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I.M. Pei Concept Sketches

September 11, 2012 /

These sketches are an unfurling of sequentially produced thoughts on paper for the Musée d'Art Moderne in Luxembourg, beginning in 1991.

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Over the course of a decade, Tim Culbert, project architect on several Pei-designed museums, kept an active archive of each sketch made by Pei from the first day of design meetings through site visits on the construction site.

I.M. Pei's almost ethical imperative to never show an incomplete project - an unrealized design or a work in progress, as he felt architecture must be judged as a physical experience - has largely kept all of his unbuilt designs, not to mention conceptual
sketches, unpublished.

These sketches, then, offer a rare opportunity to see his mind at work. They are a record less of the source of the completed design - the struggle with the arrow-head shape of the historical fortress on which the museum was built - but of the action of the architect's hand, exploring and resisting the imposed geometry of the site and his own design principles.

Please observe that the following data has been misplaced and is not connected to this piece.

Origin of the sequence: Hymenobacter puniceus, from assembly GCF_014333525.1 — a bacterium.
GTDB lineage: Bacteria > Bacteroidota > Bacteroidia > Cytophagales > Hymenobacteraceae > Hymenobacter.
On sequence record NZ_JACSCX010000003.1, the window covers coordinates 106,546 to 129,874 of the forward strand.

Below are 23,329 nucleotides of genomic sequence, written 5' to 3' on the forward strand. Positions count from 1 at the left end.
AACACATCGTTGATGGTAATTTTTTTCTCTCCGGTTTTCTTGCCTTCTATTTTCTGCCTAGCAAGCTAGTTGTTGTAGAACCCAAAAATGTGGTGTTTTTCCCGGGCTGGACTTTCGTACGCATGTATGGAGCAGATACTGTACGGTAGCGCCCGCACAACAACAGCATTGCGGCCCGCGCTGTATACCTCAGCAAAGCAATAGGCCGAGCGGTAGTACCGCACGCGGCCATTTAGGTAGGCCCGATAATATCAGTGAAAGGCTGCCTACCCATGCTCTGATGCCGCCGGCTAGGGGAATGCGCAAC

It offers a fresh look at the trials and errors, small puzzlings and geometric victories of the architect's musings, which would later become the backbone of the completed building, opened to the public some 16 years later, in 2007.

To rebuke those that see an architect's "napkin sketches" as mere curiosities, look again.

Here we can see an experienced mind flirting with the lines and geometries that have marked much of his built work, done with the same wonderment and pleasure as that of a child: the personal markings of an inquiring mind.

I.M. Pei Sketches

 

Last updated: December 20, 2013

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